Caring for Your Children
It is important to be able to discuss issues like coronavirus (COVID-19) with your children in an open and honest way. Your children have already heard and seen information about things that are happening. Try to limit what they see and hear (limit yourself as well) and have them check with you to help them understand myth from fact.
When having conversations, it is necessary to find out what they know and what questions they may have. https://www.nctsn.org/sites/default/files/resources/fact-sheet/outbreak_factsheet_1.pdf
Children and adolescents may have different mental needs related to the current COVID-19 outbreak. As children and families are impacted, it is important to understand how to effectively listen and communicate with children and adolescents about what they are experiencing.
When speaking to children, be developmentally appropriate. Answer honestly and clearly and make sure your children know you are available to have ongoing conversations. When addressing mental health and stress, use language that makes sense for them and avoid making things too complex. Be sure to be open to any questions or thoughts your children may have. The work of children is play. Play with your children and look for themes of fear or danger where you can be reassuring, comforting, supportive and shift to positive outcomes. https://www.cstsonline.org/assets/media/documents/CSTS_FS_Helping_Homebound_Children_during_COVID19_Outbreak.pdf
As parents and caregivers, you may help children by:
- Paying attention, be a good listener, acknowledge worries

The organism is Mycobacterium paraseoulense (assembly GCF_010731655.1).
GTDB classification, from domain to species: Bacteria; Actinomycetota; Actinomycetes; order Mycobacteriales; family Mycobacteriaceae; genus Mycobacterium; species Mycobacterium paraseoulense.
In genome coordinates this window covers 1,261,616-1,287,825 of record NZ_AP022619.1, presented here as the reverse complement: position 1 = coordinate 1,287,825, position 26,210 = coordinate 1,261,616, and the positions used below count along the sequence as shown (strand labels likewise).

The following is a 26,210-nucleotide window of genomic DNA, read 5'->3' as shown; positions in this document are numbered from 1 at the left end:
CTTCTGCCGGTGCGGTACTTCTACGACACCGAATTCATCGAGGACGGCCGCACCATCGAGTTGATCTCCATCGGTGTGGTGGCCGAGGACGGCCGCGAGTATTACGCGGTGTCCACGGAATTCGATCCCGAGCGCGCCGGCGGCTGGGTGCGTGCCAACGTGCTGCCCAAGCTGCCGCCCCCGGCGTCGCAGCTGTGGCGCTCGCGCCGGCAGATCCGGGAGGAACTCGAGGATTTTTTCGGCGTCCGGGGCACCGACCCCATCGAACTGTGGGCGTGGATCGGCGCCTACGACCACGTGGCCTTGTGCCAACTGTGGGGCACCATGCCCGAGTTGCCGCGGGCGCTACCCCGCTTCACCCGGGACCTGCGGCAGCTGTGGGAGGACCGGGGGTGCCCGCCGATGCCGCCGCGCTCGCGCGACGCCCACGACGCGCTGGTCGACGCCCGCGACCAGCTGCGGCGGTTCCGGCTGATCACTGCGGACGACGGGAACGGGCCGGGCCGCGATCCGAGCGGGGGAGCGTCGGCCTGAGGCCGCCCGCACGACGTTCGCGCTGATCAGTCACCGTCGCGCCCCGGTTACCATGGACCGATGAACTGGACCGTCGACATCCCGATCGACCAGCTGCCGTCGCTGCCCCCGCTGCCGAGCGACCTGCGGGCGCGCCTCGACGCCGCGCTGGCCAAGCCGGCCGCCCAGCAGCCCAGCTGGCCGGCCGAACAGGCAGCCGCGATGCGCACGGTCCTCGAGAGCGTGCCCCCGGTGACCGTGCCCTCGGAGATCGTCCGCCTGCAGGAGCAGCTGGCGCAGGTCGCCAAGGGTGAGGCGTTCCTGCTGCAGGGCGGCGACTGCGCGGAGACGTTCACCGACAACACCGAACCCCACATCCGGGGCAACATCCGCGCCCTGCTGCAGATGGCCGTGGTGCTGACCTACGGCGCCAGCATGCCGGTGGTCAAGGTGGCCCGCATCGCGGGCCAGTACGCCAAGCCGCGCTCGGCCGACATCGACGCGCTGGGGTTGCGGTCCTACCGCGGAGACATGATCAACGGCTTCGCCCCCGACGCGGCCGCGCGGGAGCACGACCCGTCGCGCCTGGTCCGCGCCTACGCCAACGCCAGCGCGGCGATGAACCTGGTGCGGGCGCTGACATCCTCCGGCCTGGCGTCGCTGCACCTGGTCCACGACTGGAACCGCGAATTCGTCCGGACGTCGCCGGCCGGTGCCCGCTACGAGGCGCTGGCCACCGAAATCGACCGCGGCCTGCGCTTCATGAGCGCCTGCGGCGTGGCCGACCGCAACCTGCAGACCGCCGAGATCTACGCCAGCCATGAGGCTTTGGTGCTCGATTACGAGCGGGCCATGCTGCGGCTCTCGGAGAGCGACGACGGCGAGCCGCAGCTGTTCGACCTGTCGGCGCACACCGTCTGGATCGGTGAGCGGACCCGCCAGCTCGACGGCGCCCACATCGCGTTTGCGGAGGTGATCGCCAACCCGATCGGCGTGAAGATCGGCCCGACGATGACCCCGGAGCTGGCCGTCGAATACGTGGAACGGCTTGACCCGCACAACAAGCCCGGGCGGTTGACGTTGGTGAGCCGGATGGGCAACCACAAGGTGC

- Allowing children to ask questions
- Limiting news exposure
- Encouraging positive coping activities such as:
- Progressive muscle relaxation and controlled breathing
- Using a journal or feelings tracker
- Having children think of their friends who may be struggling and what they could do to help
- Keeping routines and schedules, including creating school, homework, and social time
- Scheduling and having positive family time
- Write or draw a story/picture about defeating personified worries
- Modeling and highlighting the importance of self-care
Although it might not always feel this way, kids typically listen to their parents more than anyone else in their life. Modeling positive behavior and bonding with your children, especially during a stressful time, can have a big impact on the health of your children and yourself. Bonding with your kids can be as easy as having a meal together. Here are some other ideas for how you can bond with your family while social distancing.
Ideas for Family Bonding:
- Go for walks together, ride bikes, or rollerblade - you can still go outside as long as you are not interacting with people from outside your household
- Do arts and crafts together, like painting, drawing, papier-mâche, etc.
- Teach your children a new skill, or learn a new skill together, like origami
- Read books together
- Draw on the driveway with chalk. Make a chalk mural as a family, or write encouraging things for passersby to see
- As a family, write and then perform a play
- Watch a movie or TV show as a family and talk about what you watched after with your children.
By Utah Suicide Prevention Coalition